The equipment is being used as part of a police crackdown on street drinking and anti-social behaviour in the city centre, dubbed Operation Purple Ash.
But the measure is not going down well with some customers, with shop workers complaining they have received abuse.
Suhail Ahmed, the decade-long owner of SPAR in St Mary Street, told Sky News In most situations I don’t think a retailer would need one, but over the summer Cardiff attracted a lot of street drinkers. The supermarkets provide very cheap alcohol.
The law states that if someone is intoxicated, you’re not allowed to serve them. The breathalyser is a tool and it provides clarification. We’re a busy store and we use it when we have to, mostly on the street drinkers.
I’ve seen some people moaning that it’s unhygienic but you don’t actually have to touch it – you can breathe into it easily without your lips touching it.
Another SPAR owner in the city, 40-year-old Rohat Hamed, said We’ve used it hundreds of times already – we just grab it and if anybody who tries to buy alcohol looks drunk we tell them to blow into it.
Some people have given us abuse when we use it because they must think that they’re above the law.
Dr Kevin Smith, a senior lecturer at Cardiff University’s School of Social Sciences, has questioned the stores’ use of the breathalysers.
He told Sky News that such measures were not the correct response to social issues in the city, including the abundance of rough sleepers.
He said If this is a way for SPAR owners to protect their employees from potential harm then that seems like a morally good response, but if it’s something that’s come from the police as part of a larger reaction to what they feel is antisocial behaviour, then that is something that is beyond the remit of a SPAR employee.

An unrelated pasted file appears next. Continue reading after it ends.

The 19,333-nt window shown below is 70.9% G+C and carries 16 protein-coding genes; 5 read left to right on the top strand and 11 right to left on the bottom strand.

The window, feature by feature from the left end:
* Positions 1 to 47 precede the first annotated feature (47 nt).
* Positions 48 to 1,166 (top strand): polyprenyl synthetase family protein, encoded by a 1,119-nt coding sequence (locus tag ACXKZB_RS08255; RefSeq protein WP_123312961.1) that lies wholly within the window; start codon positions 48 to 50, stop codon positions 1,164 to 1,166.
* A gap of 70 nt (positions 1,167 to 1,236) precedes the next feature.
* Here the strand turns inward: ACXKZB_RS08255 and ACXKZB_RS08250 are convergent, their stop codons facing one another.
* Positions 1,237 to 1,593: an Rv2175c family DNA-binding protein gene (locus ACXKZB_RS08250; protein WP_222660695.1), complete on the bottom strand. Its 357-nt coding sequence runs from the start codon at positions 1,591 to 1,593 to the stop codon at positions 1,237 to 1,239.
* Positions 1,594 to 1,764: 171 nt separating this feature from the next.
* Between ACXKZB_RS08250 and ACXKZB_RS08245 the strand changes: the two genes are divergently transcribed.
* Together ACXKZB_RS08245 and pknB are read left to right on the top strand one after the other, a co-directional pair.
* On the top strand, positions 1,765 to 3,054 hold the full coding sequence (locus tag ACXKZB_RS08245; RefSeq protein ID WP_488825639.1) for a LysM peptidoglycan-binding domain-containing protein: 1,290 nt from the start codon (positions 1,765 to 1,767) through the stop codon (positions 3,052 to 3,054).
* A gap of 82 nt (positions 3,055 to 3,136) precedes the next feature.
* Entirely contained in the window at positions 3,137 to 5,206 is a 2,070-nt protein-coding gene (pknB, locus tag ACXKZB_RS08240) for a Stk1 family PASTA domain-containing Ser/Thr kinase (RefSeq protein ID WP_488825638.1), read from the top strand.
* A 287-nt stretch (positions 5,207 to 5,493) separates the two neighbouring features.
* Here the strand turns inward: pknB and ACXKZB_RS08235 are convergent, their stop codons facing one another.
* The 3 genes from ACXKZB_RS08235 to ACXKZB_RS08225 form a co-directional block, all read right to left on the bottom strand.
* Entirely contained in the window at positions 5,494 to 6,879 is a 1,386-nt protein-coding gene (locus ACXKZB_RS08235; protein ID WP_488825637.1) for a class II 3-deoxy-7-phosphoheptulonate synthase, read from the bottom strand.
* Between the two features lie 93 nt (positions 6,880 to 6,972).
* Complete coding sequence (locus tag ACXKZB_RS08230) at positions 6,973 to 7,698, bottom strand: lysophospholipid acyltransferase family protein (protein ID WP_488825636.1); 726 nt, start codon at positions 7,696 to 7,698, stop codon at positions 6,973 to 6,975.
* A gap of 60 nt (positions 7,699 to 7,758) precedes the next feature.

You’ll have all these Christmas dos coming up soon and if my friends and I went out in our suits and ties and want a can from the local SPAR, honestly, they are not going to breathalyse us. But they are going to breathalyse the people they think they fit the profile.
We have suffered under a lot of austerity and it’s trickled down. Rough sleeping is an everyday activity that people just accept, when it should be unacceptable. This larger, organised police response almost feels like the criminalisation of victims rather than a supportive way of dealing with it.
But South Wales Police’s divisional commander for Cardiff, chief superintendent Belinda Davies, said Complaints from visitors, residents and businesses around the number of people begging and undertaking alcohol-related anti-social behaviour within the city centre have increased in recent months.
Such behaviour can prove intimidating, unpleasant and unwelcoming to those visiting or working in the area.
Our action is intended to deal with persistent beggars and street drinkers, but also giving us the opportunity to engage with some of the more vulnerable members of the community, working with our partners to signpost a variety of help and support services available to them.
Eighteen people have also been arrested since the operation began, some for being drunk and disorderly.
News Source SkyNews